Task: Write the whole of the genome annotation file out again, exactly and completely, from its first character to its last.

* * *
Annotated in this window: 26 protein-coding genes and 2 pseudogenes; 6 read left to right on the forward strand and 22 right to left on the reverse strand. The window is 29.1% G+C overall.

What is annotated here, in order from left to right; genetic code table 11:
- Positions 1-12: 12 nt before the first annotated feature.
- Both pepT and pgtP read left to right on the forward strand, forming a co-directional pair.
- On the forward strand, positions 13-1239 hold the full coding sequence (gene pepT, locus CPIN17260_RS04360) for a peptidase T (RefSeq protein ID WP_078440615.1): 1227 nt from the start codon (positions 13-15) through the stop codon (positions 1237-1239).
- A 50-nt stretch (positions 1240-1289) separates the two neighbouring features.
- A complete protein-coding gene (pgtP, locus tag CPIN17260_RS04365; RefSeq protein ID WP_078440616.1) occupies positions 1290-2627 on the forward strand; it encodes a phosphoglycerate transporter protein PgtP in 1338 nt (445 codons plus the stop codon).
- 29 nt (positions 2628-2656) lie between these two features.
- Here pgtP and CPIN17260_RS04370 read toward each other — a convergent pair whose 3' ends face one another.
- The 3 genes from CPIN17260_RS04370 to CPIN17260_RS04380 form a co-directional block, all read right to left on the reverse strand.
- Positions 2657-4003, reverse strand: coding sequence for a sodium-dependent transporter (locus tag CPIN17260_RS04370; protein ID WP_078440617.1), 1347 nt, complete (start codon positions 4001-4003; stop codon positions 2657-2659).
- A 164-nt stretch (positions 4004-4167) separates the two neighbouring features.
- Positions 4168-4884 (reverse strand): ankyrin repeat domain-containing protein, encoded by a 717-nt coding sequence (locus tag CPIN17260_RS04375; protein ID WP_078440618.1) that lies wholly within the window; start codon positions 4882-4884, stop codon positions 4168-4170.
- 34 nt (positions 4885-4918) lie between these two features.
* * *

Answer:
Annotated in this window: 26 protein-coding genes and 2 pseudogenes; 6 read left to right on the forward strand and 22 right to left on the reverse strand. The window is 29.1% G+C overall.

What is annotated here, in order from left to right; genetic code table 11:
- Positions 1-12: 12 nt before the first annotated feature.
- Both pepT and pgtP read left to right on the forward strand, forming a co-directional pair.
- On the forward strand, positions 13-1239 hold the full coding sequence (gene pepT, locus CPIN17260_RS04360) for a peptidase T (RefSeq protein ID WP_078440615.1): 1227 nt from the start codon (positions 13-15) through the stop codon (positions 1237-1239).
- A 50-nt stretch (positions 1240-1289) separates the two neighbouring features.
- A complete protein-coding gene (pgtP, locus tag CPIN17260_RS04365; RefSeq protein ID WP_078440616.1) occupies positions 1290-2627 on the forward strand; it encodes a phosphoglycerate transporter protein PgtP in 1338 nt (445 codons plus the stop codon).
- 29 nt (positions 2628-2656) lie between these two features.
- Here pgtP and CPIN17260_RS04370 read toward each other — a convergent pair whose 3' ends face one another.
- The 3 genes from CPIN17260_RS04370 to CPIN17260_RS04380 form a co-directional block, all read right to left on the reverse strand.
- Positions 2657-4003, reverse strand: coding sequence for a sodium-dependent transporter (locus tag CPIN17260_RS04370; protein ID WP_078440617.1), 1347 nt, complete (start codon positions 4001-4003; stop codon positions 2657-2659).
- A 164-nt stretch (positions 4004-4167) separates the two neighbouring features.
- Positions 4168-4884 (reverse strand): ankyrin repeat domain-containing protein, encoded by a 717-nt coding sequence (locus tag CPIN17260_RS04375; protein ID WP_078440618.1) that lies wholly within the window; start codon positions 4882-4884, stop codon positions 4168-4170.
- 34 nt (positions 4885-4918) lie between these two features.